The staging requires a familiarity with German culture, both ancient and present, that I perhaps do not have and there are myriads of details to discover here, as the pace is furious, especially in the third act.
To summarize, Sachs and Walther essentially submit to conformism while Beckmesser moves in the other direction.
No, Katharina Wagner does not have all the answers and admittedly the staging of the first act seems a bit heavy-handed. But then again, the first act is really long and not for the first time do I wish Wagner would have lived to revise (read: shorten) it, though I have no idea if he ever thought about that and anyway, if he had lived any longer his next project (after Parsifal) would probably have been a revision of Tannhäuser (needed as well).
More singers stand out on the DVD than I remember from the live performance, especially Franz Hawlata, underpowered in the theater but not here, taking fully advantage of the close-ups for us to see his detailed and impressive acting.
Walther really is a super role for Klaus Florian Vogt, probably his best role together with Lohengrin and Michael Volle also leaves nothing to be desired. As for the rest nobody was exceptional, one way or the other, though admittedly Michaela Kaune was vastly better than the Amanda Mace I saw the year before.
Katharina Wagner presents with the only production on DVD truly departing from medieval Nürnberg and trying to wrestle with this issues. For this alone, this is a must-see."
The NY Times, Gramophone Magazine, International Record Review, Opera Canada, ion arts, Wagner Opera net, gave this production accolades and praised Katharina for pulling off the most difficult of Wagner operas to update. After watching this several times, I have to conclude that the Mostly Opera review is spot on. Unfortunately, I also have to conclude, from reading some of the negativity here that American Opera fans have to be among the most uptight group of people in the entire world. They are even more tightly wound than Marvel Comic fans. They have turned opera into a suburbanized, historically elitist religion and, consequently, transforming it into a religion, are turning it off to new generations. One can easily see the reason for Pierre Boulez's early, dismissive remarks regarding America Opera "fans." These opera fundamentalists bellow, hiss, throw out predictable, and by now quite boring insulting phrases like "eurotrash, beat their chests and throw hostile tantrums. Why? Because they want to keep opera solely in the past. They want it edified and sacred. They reject this potentially greatest of all art forms as a vibrantly timeless art.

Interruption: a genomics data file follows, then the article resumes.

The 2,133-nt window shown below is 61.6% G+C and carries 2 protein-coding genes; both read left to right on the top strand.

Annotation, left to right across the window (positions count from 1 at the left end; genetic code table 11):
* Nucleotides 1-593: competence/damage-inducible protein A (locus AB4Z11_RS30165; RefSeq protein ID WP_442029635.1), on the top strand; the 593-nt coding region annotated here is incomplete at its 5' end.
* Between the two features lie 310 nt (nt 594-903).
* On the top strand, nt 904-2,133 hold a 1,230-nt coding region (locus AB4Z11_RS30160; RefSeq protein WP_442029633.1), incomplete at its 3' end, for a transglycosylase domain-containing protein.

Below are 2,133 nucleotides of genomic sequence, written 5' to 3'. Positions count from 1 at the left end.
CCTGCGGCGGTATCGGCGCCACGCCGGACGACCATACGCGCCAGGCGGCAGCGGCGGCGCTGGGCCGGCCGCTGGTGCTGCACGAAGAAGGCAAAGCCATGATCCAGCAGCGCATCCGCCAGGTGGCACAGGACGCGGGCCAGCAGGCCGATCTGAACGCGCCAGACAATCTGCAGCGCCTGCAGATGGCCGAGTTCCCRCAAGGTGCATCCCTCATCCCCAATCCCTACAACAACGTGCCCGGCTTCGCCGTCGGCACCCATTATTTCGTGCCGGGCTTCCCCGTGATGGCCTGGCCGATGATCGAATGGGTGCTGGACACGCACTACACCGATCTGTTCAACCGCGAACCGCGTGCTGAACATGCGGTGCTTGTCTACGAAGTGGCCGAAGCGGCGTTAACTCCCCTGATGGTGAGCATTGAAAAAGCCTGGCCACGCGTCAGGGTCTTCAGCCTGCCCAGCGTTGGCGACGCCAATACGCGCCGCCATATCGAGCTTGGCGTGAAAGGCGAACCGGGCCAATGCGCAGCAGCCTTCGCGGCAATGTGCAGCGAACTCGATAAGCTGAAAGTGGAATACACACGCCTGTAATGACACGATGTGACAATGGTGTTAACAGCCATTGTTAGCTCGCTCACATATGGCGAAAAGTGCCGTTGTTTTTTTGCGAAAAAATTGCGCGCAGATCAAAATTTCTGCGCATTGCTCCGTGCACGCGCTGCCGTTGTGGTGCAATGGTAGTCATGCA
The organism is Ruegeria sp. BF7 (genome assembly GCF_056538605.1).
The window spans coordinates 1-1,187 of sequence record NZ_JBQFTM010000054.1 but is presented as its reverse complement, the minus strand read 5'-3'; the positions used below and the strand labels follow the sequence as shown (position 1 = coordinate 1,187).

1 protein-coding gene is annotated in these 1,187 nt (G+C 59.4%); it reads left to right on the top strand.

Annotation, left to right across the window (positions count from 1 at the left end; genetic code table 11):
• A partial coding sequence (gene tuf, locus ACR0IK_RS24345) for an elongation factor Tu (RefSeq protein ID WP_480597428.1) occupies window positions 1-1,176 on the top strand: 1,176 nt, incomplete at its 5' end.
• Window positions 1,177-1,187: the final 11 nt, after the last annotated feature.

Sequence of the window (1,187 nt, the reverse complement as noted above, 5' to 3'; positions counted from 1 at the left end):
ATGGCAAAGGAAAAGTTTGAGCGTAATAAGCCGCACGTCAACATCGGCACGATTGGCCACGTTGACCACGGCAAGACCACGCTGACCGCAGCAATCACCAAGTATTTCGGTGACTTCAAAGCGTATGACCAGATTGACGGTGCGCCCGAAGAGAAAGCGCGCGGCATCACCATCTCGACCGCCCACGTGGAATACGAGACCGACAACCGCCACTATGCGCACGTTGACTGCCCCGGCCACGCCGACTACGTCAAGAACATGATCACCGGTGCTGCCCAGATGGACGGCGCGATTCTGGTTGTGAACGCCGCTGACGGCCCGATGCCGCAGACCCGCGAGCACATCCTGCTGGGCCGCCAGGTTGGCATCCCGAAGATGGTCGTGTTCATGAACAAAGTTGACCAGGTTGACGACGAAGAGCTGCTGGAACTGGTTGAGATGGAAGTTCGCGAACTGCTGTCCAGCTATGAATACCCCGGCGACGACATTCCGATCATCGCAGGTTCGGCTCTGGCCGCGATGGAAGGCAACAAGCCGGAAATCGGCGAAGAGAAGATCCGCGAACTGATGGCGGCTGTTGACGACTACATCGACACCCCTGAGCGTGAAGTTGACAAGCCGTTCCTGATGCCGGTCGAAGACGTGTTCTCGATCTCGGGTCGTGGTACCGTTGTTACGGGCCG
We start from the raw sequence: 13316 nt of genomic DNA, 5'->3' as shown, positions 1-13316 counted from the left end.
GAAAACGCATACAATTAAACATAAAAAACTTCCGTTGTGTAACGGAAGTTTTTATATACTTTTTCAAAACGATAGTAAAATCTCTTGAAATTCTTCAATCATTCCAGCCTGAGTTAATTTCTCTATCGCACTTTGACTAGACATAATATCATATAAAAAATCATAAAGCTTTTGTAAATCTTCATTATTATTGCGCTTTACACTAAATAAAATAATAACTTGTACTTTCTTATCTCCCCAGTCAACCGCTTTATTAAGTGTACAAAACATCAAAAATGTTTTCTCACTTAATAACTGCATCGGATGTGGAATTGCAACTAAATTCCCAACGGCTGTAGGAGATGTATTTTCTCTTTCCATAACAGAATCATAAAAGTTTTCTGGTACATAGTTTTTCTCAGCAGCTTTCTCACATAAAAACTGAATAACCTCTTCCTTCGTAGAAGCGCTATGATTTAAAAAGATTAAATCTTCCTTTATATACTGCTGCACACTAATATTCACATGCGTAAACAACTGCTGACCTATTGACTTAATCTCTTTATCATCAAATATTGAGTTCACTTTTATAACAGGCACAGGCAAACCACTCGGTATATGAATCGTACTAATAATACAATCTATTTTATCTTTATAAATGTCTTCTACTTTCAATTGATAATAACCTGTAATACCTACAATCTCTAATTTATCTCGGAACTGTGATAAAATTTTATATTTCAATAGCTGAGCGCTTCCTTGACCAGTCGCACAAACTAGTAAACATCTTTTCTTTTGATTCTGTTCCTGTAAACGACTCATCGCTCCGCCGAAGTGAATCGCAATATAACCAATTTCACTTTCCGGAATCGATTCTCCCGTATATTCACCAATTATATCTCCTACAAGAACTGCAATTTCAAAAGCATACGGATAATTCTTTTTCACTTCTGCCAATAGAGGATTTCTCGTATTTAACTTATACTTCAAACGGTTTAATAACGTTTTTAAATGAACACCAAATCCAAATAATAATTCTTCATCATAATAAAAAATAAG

It is because of these puritans that American opera companies, catering to the ultra conservatives (who feel they own the art form) are forced to stage a La Boheme every single season, simply to keep themselves out of the red.
Meanwhile, Europe, which has long staged opera in contemporary settings, has a thriving opera scene.
Do the math.
The supposed American opera fans have killed the art form they claim to love. They have killed it by putting that art form on a pedestal, dehumanizing it, and keeping it stale. At the sign of even a single 21st century dress on a singer, these fans will be as sounding brass, wailing blasphemy behind the curtain.
It is no wonder opera is in its death throes here in the states. What potential music lover, under the age of thirty, would want to even explore an art form held captive by such a constipated lot?